Dartmouth prepares to oust Halifax as the crown jewel of Halifax Regional Municipality.
Halifax and Dartmouth have been bickering siblings for more than 250 years, with the first-born Citadel City sneering at “Darkness” across the harbour, while the chippy City of Lakes rolls its eyes at Halifax’s pretentiousness.
But strange things have been happening lately. The hippest new café in the metro area is in Dartmouth. The harbour’s coolest condos are on the south shore. And Nova Scotia’s biggest development in many years is on the Dartmouth waterfront. The old joke was that the best feature of Dartmouth is its view of Halifax, but now there is treasonous talk that the crown jewel of that big development could dethrone Halifax’s Purdy’s Wharf as the postcard shot of the city.
Could it be that Dartmouth is finally emerging from Halifax’s shadow and outshining its older sister?
Francis Fares certainly thinks so. He admits he quickly absorbed the stereotypes of Dartmouth when he first moved to Halifax. “I was one of those people who never came here before, and thought: ‘Darkness,’” he says, loudly, to be heard over the din of cranes, construction trucks and clanging steel. “I have a lot of German friends, and they beg to differ. They call this the sunny side.”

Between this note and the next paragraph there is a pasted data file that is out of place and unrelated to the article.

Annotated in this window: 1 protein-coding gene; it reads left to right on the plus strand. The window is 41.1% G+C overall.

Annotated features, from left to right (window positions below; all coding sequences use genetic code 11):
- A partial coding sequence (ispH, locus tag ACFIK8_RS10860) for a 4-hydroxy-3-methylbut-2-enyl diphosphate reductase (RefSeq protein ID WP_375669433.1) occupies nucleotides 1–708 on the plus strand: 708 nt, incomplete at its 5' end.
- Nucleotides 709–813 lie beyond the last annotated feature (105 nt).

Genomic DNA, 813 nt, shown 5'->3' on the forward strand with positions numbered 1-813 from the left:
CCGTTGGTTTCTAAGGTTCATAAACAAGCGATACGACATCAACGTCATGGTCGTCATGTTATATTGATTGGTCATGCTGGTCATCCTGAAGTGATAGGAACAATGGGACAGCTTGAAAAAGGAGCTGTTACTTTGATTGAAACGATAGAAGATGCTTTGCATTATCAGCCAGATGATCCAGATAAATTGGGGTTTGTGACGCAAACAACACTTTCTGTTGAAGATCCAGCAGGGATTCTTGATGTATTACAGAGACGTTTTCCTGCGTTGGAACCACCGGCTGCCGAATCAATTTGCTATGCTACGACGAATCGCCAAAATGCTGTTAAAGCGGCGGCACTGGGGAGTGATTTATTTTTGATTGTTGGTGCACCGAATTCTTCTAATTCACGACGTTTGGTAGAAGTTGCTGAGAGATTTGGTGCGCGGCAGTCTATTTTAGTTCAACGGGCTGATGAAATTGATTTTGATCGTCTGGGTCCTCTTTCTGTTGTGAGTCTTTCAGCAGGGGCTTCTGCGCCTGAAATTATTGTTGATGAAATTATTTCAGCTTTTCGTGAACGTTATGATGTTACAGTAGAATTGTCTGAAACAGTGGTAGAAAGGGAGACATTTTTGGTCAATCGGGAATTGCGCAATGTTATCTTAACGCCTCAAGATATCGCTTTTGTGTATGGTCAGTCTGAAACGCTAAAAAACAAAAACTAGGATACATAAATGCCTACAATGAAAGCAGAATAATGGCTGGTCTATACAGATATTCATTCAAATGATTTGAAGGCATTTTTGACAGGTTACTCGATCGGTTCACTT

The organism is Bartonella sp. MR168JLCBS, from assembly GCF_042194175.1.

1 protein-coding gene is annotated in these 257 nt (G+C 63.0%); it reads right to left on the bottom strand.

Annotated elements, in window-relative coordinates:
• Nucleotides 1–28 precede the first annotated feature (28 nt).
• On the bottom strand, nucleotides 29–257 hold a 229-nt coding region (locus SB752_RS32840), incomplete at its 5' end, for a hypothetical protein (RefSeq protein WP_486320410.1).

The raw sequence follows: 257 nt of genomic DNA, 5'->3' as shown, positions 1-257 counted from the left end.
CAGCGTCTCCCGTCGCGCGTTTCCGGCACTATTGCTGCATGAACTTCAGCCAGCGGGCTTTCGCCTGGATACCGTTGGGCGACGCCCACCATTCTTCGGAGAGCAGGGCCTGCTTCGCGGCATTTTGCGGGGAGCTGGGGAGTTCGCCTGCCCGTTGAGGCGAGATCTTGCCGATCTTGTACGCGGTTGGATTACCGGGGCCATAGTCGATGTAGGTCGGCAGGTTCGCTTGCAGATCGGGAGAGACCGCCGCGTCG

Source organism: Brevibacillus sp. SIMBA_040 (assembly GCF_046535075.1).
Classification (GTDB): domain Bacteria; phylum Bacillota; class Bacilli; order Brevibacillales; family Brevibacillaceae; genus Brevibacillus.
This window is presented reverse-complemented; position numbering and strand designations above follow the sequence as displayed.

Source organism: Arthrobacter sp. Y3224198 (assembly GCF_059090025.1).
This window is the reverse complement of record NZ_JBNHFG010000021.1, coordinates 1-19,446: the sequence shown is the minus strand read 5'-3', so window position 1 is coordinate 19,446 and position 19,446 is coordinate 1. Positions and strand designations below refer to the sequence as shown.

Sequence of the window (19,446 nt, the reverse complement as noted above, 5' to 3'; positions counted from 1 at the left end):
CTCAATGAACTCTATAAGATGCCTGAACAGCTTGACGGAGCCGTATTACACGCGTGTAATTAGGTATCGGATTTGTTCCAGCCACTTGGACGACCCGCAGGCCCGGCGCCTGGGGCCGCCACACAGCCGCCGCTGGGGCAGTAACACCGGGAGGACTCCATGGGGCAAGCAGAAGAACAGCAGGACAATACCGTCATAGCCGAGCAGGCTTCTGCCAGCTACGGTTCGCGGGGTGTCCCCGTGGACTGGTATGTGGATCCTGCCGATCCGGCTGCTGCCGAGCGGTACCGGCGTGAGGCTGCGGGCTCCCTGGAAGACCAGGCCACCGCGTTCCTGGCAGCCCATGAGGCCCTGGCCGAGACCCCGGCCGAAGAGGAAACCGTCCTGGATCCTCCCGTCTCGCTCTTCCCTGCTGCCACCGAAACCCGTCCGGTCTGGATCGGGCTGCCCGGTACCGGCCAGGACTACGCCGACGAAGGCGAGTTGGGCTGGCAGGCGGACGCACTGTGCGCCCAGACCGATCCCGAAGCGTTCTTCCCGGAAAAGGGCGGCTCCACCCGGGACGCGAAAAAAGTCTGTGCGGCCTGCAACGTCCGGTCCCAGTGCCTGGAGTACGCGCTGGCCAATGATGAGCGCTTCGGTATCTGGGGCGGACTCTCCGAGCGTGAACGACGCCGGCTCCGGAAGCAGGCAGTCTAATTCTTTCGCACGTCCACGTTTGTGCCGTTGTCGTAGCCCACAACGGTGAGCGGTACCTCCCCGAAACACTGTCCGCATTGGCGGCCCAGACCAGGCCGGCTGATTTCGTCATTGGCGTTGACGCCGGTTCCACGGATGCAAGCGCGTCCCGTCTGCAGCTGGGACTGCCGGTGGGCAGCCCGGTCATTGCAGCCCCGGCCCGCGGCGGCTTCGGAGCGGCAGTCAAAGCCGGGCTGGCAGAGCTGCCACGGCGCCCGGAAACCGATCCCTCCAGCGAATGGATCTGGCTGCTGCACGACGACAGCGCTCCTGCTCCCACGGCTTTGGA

He points out that Dartmouth is literally brighter than Halifax. With a southwest exposure and out of the shadow of Citadel Hill, Dartmouth is always brighter, longer, than Halifax. “You come anytime, any night, in the summer, and it’s sunny here until nine o’clock. You’re in Halifax and at six o’clock you’re in the shade.”
He adds, “I found that besides the stereotype, Dartmouth is a wonderful community. All of the people I’ve been talking to and meeting in the last 10 years in Dartmouth, they have shown nothing but beauty and honesty and respect. I admire them.”
That got him thinking, and today he is surrounded by what he thought up. Fares is head of Fares Inc., and he is turning a rusting marine slip that lay abandoned since the Second World War into a $300-million “urban village” called King’s Wharf. It will be home to 5,000 people served by 230,000 sq. ft. of boutique shops, waterfront walks, restaurants, sidewalk cafés, commercial space and a hotel. Two sold-out condo towers are already built and more are under construction. The King’s crowning jewel will be the unnamed “Iconic Tower,” a bold, 33-storey glass structure that will jut into the harbour like a ship’s prow.